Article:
May 24th, 2016 was a day that Jerry Dotson and his family won’t soon forget. He went to a Dr.’s appointment to be evaluated because something was just not right with him. In the blink of an eye, he was at St. Thomas in the Intensive Care Unit being treated for bleeding on the brain and a CVA (stroke). The prognosis was not promising. Mr. Dotson was now unable to speak or move. He and his family faced great uncertainty that he would ever come out of the hospital, and if he did, what would his condition be going forward? While at St. Thomas, his daughter Cheryl, posted daily updates on Facebook informing friends and family of the condition of Mr. Dotson, and the details of his battle. Two days after the stroke, “he was becoming more responsive to nurses’ commands to try and lift his legs.” Three days after the stroke, he had progressed to “being able to hold a cracker and eat it on his own.” Also, he was able to “speak on three different occasions on that day”. These were major improvements that presented glimmers of hope to his loved ones that he might make it out of the hospital.
Five days after the stroke, the Doctor informed them that there was nothing else that could be done there, and his hope lied in being admitted to a Skilled Nursing Facility for post-acute care. His family chose to send him to Waverly Health Care Center, where his niece Jessica had just accepted the position of Director of Nursing. As the referral came to the facility, Jessica told the Administrator that “he would be a healthcare success story, and will walk out of there.” She was full of confidence, hope, and most importantly, faith that he would prevail.
On May 31st, the next leg of his journey began as he was admitted to Waverly Health Care Center to begin rehabilitation and receive specialized nursing care. With the help of the team of Nurses, CNA’s, Physical, Occupational, and Speech Therapists, his condition began to improve. He worked fiercely to do things that people take for granted every day, such as repositioning ourselves, transferring from a chair to a bed, and walking. There were many hours of intense therapy, and he never let up for a second. He spent a lot of time with Darby Lansford, the Rehab Team Leader, and multiple rehab staff members working on regaining his functional abilities. It was a long and arduous road, but after all of his hard work and countless prayers, Mr. Dotson achieved his goals.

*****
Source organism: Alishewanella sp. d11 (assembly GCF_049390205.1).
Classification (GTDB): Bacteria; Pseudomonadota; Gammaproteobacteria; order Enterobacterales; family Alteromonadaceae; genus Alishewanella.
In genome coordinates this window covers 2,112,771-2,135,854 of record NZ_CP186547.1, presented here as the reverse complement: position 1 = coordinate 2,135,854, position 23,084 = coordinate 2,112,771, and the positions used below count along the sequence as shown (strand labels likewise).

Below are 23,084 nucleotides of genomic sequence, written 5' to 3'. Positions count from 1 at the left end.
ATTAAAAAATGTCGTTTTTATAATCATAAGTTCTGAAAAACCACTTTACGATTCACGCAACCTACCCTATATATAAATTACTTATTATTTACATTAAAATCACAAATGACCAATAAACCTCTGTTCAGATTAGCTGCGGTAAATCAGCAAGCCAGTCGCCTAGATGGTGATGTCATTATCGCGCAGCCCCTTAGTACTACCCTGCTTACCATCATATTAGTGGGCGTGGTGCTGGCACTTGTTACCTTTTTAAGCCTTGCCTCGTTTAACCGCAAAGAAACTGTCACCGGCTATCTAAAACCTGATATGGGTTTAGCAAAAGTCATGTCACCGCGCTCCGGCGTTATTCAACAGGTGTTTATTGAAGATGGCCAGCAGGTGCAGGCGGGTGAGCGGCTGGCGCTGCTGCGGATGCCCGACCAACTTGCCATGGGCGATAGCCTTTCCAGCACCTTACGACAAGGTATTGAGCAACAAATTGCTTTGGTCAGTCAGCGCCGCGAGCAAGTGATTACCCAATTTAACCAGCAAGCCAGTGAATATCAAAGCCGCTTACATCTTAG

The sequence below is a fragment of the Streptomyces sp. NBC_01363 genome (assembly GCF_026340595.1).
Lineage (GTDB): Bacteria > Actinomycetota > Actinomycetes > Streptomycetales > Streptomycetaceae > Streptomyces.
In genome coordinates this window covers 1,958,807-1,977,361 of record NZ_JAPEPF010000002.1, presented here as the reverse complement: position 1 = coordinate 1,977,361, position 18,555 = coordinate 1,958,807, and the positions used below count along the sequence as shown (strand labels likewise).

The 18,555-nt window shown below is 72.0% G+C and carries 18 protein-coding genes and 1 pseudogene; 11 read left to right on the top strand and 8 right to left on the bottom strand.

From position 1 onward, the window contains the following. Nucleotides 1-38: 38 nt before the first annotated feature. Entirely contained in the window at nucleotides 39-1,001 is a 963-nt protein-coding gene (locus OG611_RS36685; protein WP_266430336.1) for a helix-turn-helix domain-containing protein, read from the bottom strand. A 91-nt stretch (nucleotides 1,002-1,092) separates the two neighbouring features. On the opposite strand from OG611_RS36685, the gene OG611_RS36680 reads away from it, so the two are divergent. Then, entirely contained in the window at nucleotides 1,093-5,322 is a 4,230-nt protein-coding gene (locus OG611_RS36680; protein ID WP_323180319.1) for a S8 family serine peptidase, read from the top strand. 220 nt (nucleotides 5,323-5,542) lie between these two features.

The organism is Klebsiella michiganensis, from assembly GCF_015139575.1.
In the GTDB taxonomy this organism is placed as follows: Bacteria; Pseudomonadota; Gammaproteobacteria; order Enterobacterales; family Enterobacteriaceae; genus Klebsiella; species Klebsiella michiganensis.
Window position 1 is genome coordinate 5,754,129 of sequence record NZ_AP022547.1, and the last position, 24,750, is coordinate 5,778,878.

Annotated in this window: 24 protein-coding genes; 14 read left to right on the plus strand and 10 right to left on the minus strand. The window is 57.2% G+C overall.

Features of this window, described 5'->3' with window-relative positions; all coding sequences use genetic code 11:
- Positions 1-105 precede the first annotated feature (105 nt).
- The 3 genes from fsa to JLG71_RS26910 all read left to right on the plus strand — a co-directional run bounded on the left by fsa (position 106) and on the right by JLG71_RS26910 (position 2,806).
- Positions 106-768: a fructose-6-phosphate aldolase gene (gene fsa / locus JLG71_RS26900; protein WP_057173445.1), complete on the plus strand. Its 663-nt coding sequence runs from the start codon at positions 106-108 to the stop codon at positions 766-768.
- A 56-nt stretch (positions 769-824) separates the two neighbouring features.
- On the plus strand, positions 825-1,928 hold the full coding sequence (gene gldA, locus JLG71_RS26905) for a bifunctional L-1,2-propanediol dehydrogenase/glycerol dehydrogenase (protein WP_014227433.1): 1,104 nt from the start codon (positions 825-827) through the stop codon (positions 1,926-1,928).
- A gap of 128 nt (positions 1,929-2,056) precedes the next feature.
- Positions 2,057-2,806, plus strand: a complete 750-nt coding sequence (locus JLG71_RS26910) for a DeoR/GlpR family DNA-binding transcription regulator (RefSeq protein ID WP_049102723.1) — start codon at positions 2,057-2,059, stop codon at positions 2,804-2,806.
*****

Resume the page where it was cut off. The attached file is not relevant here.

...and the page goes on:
On Friday July 1st, he packed his bag, and walked out of the facility, headed home. The staff was overcome with joy as they presented him with a keepsake to mark his achievements. He wore out a shirt that said, “I am another Waverly Health Care Success Story”. Mr. Dotson was finally going home, and would continue his rehabilitation through out-patient therapy at the facility.
Mr. Dotson isn’t the only person who was faced with a major health episode that required treatment in a skilled nursing facility. Waverly Health Care Center has admitted 54 patients from Humphrey’s County this year seeking in-patient post-acute health care services. Of those people seeking treatment, nearly 60% have received nursing and rehab services to return to their homes in the community. No longer, when a Doctor tells a family that a loved one needs to be admitted to a skilled nursing facility, does it mean that this is the last stop. Skilled nursing facilities like Waverly Health Care Center have a mission of providing nursing and rehab services designed to assist people to return to their highest level of well-being in the facility, or even better, back to the community following a major health scare. The motto at Waverly Health Care is Get Well, Live Well. Their skilled model is designed to get a person well enough to return to their normal lives, and get them back out into the community. Mr. Dotson is a great example of the perseverance of one man, as well as the evolution of the skilled nursing industry, and its mission to help people achieve their highest level of well-being.